Gilbert Houngbo, the former prime minister of Togo, was on Friday elected the next head of the International Labour Organisation (ILO) and will become the first African to lead the United Nations agency.
After two rounds of voting, the ILO's governing body elected the 61-year-old to succeed British trade unionist Guy Ryder, who steps down at the end of September, after 10 years in the job.
"You have made history," Houngbo told the governing body after the election.
"I am deeply and absolutely honoured to be the first representative of the African region to be selected to lead the ILO after 103 years."
Houngbo was chosen from among five candidates and had been seen in a strong position after the African Union threw its weight behind him.
Currently head of the Rome-based International Fund for Agricultural Development (IFAD), he also enjoyed strong backing on the labour side.
He has previously held several high-level positions within the UN system, such as finance director at the UN Development Programme (UNDP) and deputy director-general of ILO itself, from 2013-2017.
His opponents in the race were former French labour minister Muriel Penicaud, South Korea's ex-foreign minister Kang Kyung-wha, South African entrepreneur Mthunzi Mdwaba, and ILO deputy Greg Vines of Australia.
Houngbo's win marks a dramatic shift for the ILO, which since its founding in 1919 has been led by men only from Europe or the Americas.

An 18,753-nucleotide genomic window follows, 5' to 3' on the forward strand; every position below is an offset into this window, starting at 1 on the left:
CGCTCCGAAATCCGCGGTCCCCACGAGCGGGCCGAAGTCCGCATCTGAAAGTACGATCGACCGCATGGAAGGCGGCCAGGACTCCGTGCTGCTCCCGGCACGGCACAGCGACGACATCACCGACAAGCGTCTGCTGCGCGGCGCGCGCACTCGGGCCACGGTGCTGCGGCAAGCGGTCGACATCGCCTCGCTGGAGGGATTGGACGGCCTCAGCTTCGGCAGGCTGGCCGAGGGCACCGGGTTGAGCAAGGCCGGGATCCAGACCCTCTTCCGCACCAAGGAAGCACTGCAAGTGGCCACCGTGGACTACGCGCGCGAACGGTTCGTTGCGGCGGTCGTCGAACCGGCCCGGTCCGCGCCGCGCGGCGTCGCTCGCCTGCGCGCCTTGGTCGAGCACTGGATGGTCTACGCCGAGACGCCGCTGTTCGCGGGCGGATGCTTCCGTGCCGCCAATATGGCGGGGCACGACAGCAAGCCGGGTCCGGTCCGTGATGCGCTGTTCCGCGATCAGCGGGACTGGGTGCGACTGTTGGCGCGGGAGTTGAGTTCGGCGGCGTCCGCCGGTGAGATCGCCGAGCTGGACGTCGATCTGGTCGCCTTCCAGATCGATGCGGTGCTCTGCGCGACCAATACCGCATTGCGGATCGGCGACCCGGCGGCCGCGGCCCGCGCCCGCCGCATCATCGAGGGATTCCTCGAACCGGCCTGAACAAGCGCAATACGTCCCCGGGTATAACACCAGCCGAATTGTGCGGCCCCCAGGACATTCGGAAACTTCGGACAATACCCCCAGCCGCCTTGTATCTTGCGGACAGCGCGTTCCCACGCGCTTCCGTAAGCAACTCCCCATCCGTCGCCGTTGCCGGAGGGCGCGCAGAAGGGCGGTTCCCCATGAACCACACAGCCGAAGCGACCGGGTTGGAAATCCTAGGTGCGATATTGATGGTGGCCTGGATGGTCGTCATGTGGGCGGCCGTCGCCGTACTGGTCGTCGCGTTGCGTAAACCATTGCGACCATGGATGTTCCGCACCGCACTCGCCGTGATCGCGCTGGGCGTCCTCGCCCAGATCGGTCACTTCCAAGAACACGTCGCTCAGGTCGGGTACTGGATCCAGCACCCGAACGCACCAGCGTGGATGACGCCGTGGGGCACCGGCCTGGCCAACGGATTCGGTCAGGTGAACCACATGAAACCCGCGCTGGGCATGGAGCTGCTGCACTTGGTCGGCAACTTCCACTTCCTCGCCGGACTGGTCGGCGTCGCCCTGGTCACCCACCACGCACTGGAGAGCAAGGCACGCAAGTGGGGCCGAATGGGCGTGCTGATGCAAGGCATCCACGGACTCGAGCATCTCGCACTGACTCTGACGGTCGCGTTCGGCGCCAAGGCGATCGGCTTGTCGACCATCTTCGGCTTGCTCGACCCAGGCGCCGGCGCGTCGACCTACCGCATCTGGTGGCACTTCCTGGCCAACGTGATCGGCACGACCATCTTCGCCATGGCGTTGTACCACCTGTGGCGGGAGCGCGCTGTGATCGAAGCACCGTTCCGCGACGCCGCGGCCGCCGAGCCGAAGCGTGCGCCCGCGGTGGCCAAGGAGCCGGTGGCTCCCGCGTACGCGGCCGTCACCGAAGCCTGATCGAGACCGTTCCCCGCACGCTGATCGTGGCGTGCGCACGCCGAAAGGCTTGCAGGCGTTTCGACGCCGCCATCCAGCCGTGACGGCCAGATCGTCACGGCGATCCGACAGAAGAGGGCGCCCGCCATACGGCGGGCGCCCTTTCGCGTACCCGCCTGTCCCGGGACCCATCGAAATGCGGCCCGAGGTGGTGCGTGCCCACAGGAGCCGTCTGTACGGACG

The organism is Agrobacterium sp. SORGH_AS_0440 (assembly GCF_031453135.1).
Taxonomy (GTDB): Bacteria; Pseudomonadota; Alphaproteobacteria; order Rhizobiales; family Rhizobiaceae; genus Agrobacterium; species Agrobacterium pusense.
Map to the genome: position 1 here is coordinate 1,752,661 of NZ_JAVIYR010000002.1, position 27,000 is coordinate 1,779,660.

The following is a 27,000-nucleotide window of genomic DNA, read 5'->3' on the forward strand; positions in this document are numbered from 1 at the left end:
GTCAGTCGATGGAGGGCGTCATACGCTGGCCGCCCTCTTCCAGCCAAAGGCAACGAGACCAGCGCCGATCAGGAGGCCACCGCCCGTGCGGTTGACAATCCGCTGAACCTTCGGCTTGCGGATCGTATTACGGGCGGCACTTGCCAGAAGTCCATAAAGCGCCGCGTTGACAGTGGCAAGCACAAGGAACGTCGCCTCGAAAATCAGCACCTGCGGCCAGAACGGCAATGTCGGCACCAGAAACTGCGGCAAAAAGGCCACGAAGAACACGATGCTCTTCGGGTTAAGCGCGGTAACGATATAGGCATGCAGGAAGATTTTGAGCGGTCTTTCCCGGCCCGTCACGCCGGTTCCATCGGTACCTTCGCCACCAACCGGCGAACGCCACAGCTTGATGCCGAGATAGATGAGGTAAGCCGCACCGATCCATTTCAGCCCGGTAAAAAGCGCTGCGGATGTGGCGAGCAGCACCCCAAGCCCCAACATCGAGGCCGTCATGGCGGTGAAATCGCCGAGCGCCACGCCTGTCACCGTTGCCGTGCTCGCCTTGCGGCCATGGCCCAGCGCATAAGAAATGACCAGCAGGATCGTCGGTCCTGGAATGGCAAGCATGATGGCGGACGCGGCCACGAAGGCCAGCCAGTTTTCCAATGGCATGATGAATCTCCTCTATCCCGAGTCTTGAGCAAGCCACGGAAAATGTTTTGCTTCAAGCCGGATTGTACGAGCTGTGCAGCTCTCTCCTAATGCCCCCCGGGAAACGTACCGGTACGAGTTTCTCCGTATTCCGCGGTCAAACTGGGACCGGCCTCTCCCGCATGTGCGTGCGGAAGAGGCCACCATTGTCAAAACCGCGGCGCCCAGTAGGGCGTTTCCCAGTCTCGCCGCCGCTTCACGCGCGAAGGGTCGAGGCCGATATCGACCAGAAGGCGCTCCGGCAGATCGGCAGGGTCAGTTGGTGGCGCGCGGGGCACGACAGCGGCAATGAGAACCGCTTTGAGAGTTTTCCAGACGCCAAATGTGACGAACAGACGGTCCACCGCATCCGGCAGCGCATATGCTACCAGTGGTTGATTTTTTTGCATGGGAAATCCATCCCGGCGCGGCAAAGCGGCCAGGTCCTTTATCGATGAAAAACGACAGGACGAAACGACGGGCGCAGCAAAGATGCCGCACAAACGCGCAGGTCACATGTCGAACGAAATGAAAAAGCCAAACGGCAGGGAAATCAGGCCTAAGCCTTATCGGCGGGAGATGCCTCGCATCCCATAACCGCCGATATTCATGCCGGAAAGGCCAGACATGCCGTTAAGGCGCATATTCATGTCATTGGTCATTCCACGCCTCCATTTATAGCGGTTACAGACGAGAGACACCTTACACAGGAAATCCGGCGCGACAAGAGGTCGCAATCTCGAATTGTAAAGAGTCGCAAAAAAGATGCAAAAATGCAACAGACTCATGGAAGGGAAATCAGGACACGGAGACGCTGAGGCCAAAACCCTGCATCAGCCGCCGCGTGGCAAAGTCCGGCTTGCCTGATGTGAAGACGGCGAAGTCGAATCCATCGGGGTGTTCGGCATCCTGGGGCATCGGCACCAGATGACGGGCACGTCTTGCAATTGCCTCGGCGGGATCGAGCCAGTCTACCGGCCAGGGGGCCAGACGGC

The oldest specialised UN agency has 187 member states, which are, uniquely in the UN system, represented by governments, employers and workers.
The organisation's governing body counts 56 members, with half of them representing governments, and a quarter each representing employers and workers.
The vote took place by secret ballot behind closed doors.
The ILO said Houngbo received 30 votes in the second-round voting, securing the majority. Penicaud received 23, Kang two and Mdwaba one.
After the first round, Vines was eliminated.
In his first address after the vote, Houngbo hailed the outcome.
"The outcome of this election carries a rich symbolism," he said, adding that it "fulfils the aspirations of a young African, a young African boy whose humble upbringing turned into a lifelong quest for social justice."
Houngbo will take the ILO helm on October 1 and will have his work cut out as the organisation strives to adapt its norms to a world of work rapidly transforming due to evolving technologies.
The Covid-19 pandemic has only sped up those changes, leading to the rapid uptake of virtual technologies to enable remote working.
"My election as director-general takes place during a troubled moment in history, at a moment of uncertainty for what the future might hold," he acknowledged.
"The world needs an ILO that is capable of solving real-life problems of the working people and the enterprises."